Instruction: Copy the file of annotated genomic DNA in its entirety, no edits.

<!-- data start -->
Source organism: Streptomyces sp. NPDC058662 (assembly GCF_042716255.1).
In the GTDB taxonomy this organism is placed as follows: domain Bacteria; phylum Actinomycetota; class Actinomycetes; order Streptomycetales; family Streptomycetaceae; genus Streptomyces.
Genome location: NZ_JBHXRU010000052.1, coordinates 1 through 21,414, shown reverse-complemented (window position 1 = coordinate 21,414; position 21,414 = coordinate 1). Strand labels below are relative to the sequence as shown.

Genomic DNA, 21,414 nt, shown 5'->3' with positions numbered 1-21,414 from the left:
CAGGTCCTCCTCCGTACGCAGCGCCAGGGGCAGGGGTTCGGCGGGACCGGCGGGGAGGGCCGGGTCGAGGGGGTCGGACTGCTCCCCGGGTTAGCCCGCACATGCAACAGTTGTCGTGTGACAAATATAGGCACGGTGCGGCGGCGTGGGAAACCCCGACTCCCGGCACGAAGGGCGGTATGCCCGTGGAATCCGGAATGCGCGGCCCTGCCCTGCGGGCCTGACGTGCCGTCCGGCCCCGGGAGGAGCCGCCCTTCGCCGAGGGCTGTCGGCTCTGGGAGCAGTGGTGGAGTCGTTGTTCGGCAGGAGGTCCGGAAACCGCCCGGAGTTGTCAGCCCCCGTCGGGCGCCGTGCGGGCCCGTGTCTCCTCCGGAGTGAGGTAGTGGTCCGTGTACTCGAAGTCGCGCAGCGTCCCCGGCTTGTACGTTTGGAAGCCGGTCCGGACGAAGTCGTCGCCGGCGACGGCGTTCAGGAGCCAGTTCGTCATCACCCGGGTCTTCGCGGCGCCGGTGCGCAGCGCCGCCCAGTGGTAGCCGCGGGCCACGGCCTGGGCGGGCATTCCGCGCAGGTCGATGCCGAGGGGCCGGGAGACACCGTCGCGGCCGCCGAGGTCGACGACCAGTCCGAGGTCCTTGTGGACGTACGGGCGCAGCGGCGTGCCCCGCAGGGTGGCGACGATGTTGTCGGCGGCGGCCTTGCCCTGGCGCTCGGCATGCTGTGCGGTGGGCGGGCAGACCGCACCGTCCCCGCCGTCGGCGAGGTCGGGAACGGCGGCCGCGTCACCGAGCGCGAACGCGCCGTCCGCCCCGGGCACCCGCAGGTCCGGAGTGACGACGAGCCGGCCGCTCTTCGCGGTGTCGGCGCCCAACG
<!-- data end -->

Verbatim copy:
Source organism: Streptomyces sp. NPDC058662 (assembly GCF_042716255.1).
In the GTDB taxonomy this organism is placed as follows: domain Bacteria; phylum Actinomycetota; class Actinomycetes; order Streptomycetales; family Streptomycetaceae; genus Streptomyces.
Genome location: NZ_JBHXRU010000052.1, coordinates 1 through 21,414, shown reverse-complemented (window position 1 = coordinate 21,414; position 21,414 = coordinate 1). Strand labels below are relative to the sequence as shown.

Genomic DNA, 21,414 nt, shown 5'->3' with positions numbered 1-21,414 from the left:
CAGGTCCTCCTCCGTACGCAGCGCCAGGGGCAGGGGTTCGGCGGGACCGGCGGGGAGGGCCGGGTCGAGGGGGTCGGACTGCTCCCCGGGTTAGCCCGCACATGCAACAGTTGTCGTGTGACAAATATAGGCACGGTGCGGCGGCGTGGGAAACCCCGACTCCCGGCACGAAGGGCGGTATGCCCGTGGAATCCGGAATGCGCGGCCCTGCCCTGCGGGCCTGACGTGCCGTCCGGCCCCGGGAGGAGCCGCCCTTCGCCGAGGGCTGTCGGCTCTGGGAGCAGTGGTGGAGTCGTTGTTCGGCAGGAGGTCCGGAAACCGCCCGGAGTTGTCAGCCCCCGTCGGGCGCCGTGCGGGCCCGTGTCTCCTCCGGAGTGAGGTAGTGGTCCGTGTACTCGAAGTCGCGCAGCGTCCCCGGCTTGTACGTTTGGAAGCCGGTCCGGACGAAGTCGTCGCCGGCGACGGCGTTCAGGAGCCAGTTCGTCATCACCCGGGTCTTCGCGGCGCCGGTGCGCAGCGCCGCCCAGTGGTAGCCGCGGGCCACGGCCTGGGCGGGCATTCCGCGCAGGTCGATGCCGAGGGGCCGGGAGACACCGTCGCGGCCGCCGAGGTCGACGACCAGTCCGAGGTCCTTGTGGACGTACGGGCGCAGCGGCGTGCCCCGCAGGGTGGCGACGATGTTGTCGGCGGCGGCCTTGCCCTGGCGCTCGGCATGCTGTGCGGTGGGCGGGCAGACCGCACCGTCCCCGCCGTCGGCGAGGTCGGGAACGGCGGCCGCGTCACCGAGCGCGAACGCGCCGTCCGCCCCGGGCACCCGCAGGTCCGGAGTGACGACGAGCCGGCCGCTCTTCGCGGTGTCGGCGCCCAACG